Lamont Weekly Report, September 14, 2012

It was evident this week that the academic year is in full swing.
On Monday, Art Lerner-Lam and I met with about two-thirds of Lamont’s postdoctoral scientists over lunch. A free-ranging discussion covered such topics as mentoring, career trajectories, expectations for scholarly progress, and opportunities for teaching and advising of student interns. Kuheli Dutt manages a web listing of Lamont’s current postdoctoral scientists (at least those who have responded to her request for a photo and a brief summary of research interests) at Kuheli also maintains a website that collects topics of specific interest to our postdoctoral scientists at
On Wednesday afternoon, the Lamont Advisory Board met in New York City. The meeting, held at Kaye Scholer LLP and generously hosted by Board member Gerry Sobel, featured a lively discussion on Board involvement in planning for the expansion of Lamont’s programs in development and communications. The meeting was followed by a special Director’s Circle science event on “Weather Weirdness.” The centerpiece of the program was a panel discussion moderated by Lamont alumna Heidi Cullen, Chief Climatologist at Climate Central. Panelists included IRI Director Lisa Goddard and Lamont scientists Peter Kelemen, Richard Seager, and Jason Smerdon.
In a related science event next week, Peter deMenocal will be giving a public lecture Tuesday evening on “Desert Formation and the Emergence of Civilization” at the Bruce Museum in Greenwich, Connecticut. Interested attendees from Lamont will be welcomed, but the museum website ( indicates that reservations are recommended.
Yesterday morning, I attended my first meeting of the Council of Deans, chaired by the Provost. Topics discussed at a high level included the Provost’s initiative to enhance faculty diversity, faculty housing needs, upcoming changes to retirement benefit programs for new staff members, campus computing needs, a campus policy for research data preservation, and online education initiatives. More information on university plans in these areas can be expected in the near future.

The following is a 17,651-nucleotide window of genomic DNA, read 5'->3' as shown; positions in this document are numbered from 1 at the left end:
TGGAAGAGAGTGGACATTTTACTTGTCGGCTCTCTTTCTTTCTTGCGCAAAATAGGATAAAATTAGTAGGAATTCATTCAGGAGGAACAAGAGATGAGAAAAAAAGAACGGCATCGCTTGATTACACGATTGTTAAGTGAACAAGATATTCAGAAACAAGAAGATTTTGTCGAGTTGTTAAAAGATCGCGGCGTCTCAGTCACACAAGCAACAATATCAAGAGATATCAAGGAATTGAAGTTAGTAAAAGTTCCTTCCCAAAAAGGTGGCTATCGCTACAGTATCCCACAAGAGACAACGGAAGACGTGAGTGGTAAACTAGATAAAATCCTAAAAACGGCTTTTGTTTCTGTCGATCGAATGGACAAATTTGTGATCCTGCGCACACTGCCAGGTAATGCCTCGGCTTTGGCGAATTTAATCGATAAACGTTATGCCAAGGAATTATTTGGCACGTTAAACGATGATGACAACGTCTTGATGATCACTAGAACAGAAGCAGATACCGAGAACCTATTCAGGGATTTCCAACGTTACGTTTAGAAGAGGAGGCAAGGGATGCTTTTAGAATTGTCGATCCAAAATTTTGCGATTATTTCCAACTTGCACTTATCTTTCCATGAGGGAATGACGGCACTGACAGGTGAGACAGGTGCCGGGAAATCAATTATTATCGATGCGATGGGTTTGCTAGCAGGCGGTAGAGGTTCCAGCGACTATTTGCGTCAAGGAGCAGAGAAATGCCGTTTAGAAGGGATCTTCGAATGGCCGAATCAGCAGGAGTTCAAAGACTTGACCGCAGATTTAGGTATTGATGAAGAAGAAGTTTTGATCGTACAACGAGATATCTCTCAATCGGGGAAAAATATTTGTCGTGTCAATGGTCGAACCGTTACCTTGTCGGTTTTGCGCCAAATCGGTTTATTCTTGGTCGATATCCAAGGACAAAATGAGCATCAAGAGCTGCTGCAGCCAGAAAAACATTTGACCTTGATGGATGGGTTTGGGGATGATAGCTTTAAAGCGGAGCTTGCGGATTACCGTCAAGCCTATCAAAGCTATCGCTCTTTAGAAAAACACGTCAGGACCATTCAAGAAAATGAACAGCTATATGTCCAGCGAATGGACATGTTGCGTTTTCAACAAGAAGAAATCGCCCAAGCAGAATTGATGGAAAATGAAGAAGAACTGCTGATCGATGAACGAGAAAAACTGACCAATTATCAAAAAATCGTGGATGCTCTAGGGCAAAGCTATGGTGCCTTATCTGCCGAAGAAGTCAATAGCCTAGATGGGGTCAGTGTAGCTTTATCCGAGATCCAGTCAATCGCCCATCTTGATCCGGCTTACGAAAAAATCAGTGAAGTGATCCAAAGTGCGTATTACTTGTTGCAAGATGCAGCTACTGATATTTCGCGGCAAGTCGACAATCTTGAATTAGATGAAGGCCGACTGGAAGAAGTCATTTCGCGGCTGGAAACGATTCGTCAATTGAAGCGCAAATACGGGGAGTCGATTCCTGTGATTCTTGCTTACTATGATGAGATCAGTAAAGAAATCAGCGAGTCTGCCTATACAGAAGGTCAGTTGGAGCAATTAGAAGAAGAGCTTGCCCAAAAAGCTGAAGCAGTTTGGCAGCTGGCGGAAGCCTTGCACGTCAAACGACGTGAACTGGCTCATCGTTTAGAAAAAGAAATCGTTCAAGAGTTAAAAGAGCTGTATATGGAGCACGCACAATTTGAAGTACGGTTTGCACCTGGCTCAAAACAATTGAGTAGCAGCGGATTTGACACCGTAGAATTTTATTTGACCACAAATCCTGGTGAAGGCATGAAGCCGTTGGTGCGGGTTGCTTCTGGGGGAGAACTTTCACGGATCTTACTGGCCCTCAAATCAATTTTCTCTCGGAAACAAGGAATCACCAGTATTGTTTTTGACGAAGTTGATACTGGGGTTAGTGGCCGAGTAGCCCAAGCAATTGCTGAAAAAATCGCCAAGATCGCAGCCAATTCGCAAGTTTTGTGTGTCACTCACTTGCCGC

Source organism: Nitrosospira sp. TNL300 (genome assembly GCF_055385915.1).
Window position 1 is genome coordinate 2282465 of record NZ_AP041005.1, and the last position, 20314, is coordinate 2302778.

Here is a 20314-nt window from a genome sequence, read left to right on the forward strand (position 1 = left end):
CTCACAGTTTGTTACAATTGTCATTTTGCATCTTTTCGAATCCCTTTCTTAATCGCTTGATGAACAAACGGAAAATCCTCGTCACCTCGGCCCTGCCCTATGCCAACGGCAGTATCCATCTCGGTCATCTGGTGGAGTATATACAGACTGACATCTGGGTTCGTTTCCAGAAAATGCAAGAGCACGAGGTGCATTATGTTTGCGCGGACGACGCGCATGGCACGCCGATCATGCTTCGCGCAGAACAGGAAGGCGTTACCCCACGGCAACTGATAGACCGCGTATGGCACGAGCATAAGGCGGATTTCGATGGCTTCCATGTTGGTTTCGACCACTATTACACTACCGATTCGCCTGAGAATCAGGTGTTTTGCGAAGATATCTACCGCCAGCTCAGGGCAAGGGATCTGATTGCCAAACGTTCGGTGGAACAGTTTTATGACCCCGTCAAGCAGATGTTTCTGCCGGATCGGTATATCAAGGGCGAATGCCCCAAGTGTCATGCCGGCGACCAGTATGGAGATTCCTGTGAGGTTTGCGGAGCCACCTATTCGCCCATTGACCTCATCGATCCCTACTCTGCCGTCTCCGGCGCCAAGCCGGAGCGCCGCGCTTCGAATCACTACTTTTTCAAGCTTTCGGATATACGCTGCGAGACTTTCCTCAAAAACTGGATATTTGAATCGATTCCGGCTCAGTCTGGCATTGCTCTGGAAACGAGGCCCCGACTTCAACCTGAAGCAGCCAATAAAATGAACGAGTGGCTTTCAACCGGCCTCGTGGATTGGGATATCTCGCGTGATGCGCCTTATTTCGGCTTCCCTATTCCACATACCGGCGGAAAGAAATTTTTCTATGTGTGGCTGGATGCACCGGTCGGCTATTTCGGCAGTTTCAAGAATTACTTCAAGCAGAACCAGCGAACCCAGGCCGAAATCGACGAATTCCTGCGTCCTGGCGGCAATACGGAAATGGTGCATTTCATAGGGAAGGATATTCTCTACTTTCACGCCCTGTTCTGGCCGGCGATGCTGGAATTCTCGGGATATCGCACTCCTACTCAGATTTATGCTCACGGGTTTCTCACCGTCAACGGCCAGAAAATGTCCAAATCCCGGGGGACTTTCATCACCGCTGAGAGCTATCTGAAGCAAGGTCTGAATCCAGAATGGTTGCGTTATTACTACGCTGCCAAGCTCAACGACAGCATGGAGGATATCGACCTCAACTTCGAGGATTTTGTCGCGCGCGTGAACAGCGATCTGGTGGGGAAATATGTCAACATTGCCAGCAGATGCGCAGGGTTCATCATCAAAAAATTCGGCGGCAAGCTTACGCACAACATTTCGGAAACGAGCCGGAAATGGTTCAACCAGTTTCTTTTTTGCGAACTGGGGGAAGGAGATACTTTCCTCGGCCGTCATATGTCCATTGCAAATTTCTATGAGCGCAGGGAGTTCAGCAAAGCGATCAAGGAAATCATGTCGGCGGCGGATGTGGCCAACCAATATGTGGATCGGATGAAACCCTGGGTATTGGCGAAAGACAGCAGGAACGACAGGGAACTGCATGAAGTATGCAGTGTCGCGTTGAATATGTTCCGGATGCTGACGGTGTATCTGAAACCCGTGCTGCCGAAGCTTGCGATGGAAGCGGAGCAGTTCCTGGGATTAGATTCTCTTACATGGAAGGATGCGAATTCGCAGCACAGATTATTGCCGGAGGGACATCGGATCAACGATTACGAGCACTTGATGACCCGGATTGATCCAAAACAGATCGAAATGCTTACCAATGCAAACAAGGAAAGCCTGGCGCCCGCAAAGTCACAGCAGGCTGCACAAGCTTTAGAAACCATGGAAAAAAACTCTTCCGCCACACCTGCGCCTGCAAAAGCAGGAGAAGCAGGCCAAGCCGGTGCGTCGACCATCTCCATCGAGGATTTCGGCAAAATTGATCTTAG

Also yesterday, Art and I visited with Orin Herskowitz and several of his colleagues in the Columbia Technology Ventures office. We discussed technology transfer issues both generally and in the specific context of patenting and licensing inventions of Lamont scientists. We agreed to host a briefing session for interested staff on the Lamont campus in the near future.
A four-day Workshop on Scientific Drilling in the Samail Ophiolite, Sultanate of Oman, kicked off yesterday evening. The workshop, organized and chaired by Peter Kelemen and held at the IBM Dolce Conference Center across 9W from Lamont, has about 75 scientists in attendance. Workshop sponsors include the International Continental Drilling Program, the Sloan Foundation’s Deep Carbon Observatory, and the National Science Foundation. The workshop is intended to lead to one or more proposals for drilling in Oman to address a broad range of topics that include igneous, metamorphic, and tectonic processes at mid-ocean spreading centers; weathering and deformation in mafic and ultramafic lithologies; hydrology in fractured, altered ophiolite rock masses; the nature of the subsurface biosphere in peridotite and mafic settings; and CO2 uptake and abiotic hydrocarbon synthesis during water-rock reactions in ophiolites.
Amber Miller, Columbia’s Dean of Sciences for the Faculty of Arts and Sciences, visited Lamont today to meet with the faculty of the Department of Earth and Environmental Sciences. Over lunch with Art, Peter deMenocal, and me, and at the faculty meeting this afternoon, Amber discussed Columbia’s research strategy for the sciences, now in draft form. Among the four “key research themes” proposed for emphasis over the next decade in Columbia’s nine science departments is “The Earth,” and the priorities set out in the strategy for faculty hiring and capital investments understandably drew the attention of all participants in the discussions.
This academic year promises to be an interesting one.